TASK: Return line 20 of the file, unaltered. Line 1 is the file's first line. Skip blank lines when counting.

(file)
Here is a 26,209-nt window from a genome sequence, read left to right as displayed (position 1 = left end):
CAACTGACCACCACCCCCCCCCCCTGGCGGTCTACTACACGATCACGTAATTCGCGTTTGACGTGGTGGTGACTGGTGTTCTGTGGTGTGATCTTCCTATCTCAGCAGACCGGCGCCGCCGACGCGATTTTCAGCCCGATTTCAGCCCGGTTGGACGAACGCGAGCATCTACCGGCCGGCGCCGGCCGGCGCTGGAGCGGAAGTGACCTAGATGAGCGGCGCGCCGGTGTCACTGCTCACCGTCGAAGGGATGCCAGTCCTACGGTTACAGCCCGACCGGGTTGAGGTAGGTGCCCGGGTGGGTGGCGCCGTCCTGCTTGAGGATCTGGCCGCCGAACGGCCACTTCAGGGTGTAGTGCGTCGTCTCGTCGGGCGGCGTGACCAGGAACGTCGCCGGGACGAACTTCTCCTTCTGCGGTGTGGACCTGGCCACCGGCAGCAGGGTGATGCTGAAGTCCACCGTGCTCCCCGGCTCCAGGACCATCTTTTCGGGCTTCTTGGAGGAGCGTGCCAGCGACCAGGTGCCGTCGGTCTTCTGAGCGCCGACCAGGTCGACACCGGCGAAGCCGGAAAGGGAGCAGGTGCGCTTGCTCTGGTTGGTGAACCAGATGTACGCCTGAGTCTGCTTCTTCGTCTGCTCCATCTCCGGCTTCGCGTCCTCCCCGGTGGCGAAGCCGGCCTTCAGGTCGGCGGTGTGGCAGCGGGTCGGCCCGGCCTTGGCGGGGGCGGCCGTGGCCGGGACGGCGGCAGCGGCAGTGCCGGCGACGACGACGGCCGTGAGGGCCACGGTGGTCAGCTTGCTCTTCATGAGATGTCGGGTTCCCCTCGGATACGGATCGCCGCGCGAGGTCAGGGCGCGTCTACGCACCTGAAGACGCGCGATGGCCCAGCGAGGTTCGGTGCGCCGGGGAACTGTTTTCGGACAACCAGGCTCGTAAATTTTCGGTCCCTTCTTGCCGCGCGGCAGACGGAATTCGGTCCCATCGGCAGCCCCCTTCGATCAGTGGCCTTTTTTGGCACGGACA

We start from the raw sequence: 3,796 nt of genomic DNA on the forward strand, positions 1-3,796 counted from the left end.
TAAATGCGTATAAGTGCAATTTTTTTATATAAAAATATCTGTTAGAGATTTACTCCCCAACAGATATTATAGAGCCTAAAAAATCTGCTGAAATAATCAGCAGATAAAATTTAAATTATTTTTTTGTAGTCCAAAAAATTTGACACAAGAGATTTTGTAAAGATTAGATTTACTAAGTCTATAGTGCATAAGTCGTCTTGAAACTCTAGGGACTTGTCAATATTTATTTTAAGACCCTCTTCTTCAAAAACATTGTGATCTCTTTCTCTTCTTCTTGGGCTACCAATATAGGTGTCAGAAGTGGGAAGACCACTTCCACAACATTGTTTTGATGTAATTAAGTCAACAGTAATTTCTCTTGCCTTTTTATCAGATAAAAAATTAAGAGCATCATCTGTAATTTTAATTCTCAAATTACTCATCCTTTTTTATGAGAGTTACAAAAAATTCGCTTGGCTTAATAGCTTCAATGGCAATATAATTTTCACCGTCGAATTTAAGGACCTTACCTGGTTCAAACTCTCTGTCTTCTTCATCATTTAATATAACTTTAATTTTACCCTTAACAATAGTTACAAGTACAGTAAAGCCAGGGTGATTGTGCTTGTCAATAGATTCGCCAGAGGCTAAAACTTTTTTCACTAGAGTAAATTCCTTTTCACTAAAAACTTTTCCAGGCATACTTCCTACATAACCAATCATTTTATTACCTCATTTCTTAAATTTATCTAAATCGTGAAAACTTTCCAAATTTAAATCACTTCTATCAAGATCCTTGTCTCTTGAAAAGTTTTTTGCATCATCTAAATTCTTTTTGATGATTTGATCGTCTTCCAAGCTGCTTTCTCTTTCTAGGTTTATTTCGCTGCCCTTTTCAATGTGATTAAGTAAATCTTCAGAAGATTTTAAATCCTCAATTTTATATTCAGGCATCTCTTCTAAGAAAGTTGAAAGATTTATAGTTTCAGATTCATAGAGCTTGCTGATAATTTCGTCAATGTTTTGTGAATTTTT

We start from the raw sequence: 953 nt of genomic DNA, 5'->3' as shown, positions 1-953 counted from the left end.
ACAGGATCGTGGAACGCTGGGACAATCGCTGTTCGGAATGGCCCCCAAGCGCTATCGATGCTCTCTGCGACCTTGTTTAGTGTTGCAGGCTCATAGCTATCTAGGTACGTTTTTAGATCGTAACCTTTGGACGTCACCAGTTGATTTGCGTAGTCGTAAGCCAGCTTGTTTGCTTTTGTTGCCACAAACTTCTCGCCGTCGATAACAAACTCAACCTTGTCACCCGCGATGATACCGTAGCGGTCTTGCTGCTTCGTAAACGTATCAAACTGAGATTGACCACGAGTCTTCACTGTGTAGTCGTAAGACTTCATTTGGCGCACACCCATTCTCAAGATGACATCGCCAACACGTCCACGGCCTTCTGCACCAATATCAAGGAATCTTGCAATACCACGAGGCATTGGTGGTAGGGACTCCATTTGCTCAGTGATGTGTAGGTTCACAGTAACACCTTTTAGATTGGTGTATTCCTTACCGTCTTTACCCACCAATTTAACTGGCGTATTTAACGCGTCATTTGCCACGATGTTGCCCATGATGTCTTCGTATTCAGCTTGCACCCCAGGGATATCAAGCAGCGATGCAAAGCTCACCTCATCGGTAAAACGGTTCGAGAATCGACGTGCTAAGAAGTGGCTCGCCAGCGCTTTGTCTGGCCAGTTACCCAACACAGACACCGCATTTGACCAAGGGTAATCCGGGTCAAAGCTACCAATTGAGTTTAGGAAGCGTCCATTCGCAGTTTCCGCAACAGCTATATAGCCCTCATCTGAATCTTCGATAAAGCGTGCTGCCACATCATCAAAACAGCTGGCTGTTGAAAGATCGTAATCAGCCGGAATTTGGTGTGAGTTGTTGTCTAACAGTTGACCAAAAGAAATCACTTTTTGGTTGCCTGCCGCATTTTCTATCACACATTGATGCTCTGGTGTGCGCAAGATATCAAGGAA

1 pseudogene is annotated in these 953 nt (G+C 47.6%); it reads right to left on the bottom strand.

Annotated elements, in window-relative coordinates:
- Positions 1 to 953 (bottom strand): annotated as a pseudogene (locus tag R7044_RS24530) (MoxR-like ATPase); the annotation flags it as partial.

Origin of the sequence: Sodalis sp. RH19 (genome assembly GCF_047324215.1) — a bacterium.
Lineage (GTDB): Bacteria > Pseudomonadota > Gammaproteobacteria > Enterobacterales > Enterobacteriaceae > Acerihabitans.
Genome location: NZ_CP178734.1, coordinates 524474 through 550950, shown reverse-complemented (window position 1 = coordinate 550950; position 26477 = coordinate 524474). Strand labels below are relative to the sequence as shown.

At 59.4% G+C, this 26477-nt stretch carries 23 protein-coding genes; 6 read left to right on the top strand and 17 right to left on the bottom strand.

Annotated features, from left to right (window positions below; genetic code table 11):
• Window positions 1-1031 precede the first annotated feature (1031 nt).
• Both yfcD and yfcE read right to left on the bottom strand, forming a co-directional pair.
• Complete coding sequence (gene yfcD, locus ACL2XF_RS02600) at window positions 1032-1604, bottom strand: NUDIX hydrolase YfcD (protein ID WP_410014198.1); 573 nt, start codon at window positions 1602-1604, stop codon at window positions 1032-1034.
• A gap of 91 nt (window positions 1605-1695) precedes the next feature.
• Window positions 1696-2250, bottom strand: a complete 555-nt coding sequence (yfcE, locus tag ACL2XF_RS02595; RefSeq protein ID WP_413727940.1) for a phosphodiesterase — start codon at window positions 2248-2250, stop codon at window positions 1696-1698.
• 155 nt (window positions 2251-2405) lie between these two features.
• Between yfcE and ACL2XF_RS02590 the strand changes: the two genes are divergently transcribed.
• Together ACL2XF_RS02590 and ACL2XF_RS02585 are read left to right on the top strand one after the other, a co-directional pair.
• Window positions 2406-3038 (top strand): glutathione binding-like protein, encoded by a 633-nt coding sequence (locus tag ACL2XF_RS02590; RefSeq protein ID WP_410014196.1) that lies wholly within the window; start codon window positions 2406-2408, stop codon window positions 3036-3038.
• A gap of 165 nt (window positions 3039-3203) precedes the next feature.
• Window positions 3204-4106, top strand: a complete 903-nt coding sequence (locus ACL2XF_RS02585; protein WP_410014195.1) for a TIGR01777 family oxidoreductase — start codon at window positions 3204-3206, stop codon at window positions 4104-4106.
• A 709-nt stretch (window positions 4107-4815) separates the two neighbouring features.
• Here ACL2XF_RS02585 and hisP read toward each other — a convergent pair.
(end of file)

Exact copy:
• 155 nt (window positions 2251-2405) lie between these two features.